I personally have experienced a pretty profound gradual “chill factor” over many months that’s ongoing, actually. Sure, I still go off in rants and rages now & then, but I get over them quickly and I sure do pass up a lot more opportunities than I used to. Not perfect, but better
Key insight #2:
Now, what does this have to do with paleo? Well, the paleo view is that human genes evolve with glacial slowness, and that humans haven’t yet caught up to the dietary changes brought on by the invention of agriculture.
Maybe human genes do change that slowly (although they have changed more since the paleolithic era than Paleo orthodoxy would suggest). The population of the microbiome, however, changes extremely rapidly — often, within a single day.
After all, the average lifespan of a microbe is only 20 minutes. That’s long enough for your entire microbiome to change its composition.
And when your microbiome changes, its genes change too. You literally could wake up with one set of microbial genes on Monday and a whole other set of microbial genes on Tuesday.
Yes, and then integrate horizontal gene transfer and you’ve got a real whopper of a very complex picture on your hands.
Key insight #3:
You Are What Your Bacteria Eat
It’s arguably as important or even more important than the nutrients going toward your own cellular nourishment. The makeup of your microbiota can change very rapidly.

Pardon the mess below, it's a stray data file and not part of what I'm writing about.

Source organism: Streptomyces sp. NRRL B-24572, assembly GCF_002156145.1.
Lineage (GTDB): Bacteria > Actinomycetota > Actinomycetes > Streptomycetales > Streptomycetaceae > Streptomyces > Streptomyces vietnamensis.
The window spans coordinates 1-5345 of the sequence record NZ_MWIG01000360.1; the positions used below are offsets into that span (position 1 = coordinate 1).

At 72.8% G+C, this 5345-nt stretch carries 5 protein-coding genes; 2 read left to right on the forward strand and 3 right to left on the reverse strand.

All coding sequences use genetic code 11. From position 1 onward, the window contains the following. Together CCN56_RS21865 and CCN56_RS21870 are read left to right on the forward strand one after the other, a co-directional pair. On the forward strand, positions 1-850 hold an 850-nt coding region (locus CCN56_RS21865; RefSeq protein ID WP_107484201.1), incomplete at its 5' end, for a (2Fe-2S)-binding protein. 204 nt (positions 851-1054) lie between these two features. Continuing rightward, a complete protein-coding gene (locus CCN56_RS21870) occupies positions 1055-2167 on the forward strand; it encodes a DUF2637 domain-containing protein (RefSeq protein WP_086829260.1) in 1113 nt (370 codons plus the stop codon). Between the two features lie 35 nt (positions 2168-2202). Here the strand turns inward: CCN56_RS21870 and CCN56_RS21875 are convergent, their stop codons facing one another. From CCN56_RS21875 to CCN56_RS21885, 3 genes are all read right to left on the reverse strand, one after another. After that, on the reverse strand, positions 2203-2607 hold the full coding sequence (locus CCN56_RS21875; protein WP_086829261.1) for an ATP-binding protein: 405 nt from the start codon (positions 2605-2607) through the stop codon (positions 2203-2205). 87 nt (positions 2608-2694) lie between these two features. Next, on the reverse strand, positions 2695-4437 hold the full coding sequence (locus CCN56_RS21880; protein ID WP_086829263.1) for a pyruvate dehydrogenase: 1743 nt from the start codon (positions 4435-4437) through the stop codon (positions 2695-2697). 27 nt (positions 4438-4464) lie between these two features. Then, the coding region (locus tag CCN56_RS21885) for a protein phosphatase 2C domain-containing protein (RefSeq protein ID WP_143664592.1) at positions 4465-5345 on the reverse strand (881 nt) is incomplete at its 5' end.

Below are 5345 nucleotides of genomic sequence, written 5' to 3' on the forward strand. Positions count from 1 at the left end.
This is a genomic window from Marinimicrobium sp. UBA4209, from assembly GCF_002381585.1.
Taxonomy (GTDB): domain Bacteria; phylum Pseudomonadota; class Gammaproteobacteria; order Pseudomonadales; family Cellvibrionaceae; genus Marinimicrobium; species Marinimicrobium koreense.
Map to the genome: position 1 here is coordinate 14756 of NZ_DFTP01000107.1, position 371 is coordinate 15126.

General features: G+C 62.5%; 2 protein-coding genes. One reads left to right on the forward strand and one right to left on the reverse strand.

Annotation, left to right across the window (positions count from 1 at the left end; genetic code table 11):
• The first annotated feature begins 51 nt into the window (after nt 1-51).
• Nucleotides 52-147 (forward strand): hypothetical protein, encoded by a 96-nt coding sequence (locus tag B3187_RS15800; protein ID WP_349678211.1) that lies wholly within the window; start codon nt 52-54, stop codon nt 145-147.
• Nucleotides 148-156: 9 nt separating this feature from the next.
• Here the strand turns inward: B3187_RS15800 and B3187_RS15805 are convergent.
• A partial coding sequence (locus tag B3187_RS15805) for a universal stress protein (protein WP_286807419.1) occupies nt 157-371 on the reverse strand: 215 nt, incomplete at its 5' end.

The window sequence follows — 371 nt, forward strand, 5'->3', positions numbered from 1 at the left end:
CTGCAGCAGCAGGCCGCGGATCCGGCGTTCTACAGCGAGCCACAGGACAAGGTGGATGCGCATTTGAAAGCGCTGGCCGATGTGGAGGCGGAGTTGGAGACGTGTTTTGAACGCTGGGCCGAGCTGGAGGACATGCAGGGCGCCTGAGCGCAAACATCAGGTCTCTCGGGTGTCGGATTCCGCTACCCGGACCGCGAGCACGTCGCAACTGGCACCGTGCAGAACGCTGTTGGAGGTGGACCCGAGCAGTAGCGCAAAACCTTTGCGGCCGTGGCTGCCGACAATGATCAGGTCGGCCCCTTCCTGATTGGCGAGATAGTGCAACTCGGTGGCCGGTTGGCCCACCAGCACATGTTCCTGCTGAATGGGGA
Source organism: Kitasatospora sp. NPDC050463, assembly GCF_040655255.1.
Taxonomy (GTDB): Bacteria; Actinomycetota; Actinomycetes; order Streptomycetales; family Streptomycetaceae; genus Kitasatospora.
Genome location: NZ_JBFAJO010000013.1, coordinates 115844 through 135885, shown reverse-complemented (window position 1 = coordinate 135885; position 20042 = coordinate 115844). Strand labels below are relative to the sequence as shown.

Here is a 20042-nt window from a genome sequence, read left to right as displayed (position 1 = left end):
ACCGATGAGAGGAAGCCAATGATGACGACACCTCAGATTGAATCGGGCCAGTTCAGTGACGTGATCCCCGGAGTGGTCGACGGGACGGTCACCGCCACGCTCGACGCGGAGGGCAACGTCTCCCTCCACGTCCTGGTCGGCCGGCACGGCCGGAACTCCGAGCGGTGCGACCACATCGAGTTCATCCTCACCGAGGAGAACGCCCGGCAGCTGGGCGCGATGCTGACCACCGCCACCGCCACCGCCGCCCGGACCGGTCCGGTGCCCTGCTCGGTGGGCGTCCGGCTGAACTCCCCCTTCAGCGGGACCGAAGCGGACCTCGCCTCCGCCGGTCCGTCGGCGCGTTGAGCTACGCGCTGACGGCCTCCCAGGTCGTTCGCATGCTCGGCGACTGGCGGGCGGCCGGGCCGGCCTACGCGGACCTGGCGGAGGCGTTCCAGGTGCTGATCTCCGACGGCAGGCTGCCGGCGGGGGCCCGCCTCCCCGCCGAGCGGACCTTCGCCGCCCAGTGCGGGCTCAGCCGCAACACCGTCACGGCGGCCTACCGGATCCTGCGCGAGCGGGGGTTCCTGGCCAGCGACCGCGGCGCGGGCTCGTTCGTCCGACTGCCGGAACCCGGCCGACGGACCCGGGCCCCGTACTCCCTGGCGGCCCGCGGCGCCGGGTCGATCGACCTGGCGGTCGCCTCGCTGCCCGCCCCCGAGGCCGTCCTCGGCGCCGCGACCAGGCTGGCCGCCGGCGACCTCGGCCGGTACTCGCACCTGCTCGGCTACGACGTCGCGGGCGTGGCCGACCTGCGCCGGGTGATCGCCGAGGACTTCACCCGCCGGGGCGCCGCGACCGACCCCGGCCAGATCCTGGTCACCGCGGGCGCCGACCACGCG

A breakthrough study from Harvard’s Peter J. Turnbaugh and Duke’s Lawrence David reveals some of the ways in which our diet shapes our microbiome — and thereby affects our ability to digest various types of food. In 2011, the researchers fed volunteers two very different diets. One group was given a high-protein diet consisting of bacon and eggs, spareribs, brisket, salami, cheese, and pork rinds. The other was fed a very high-fiber diet of fruits, vegetables, grains, and beans. Bacterial analysis of fecal samples collected before, during, and after the experiment showed that what each group ate had a huge — and almost immediate — effect on their gut bacteria. […]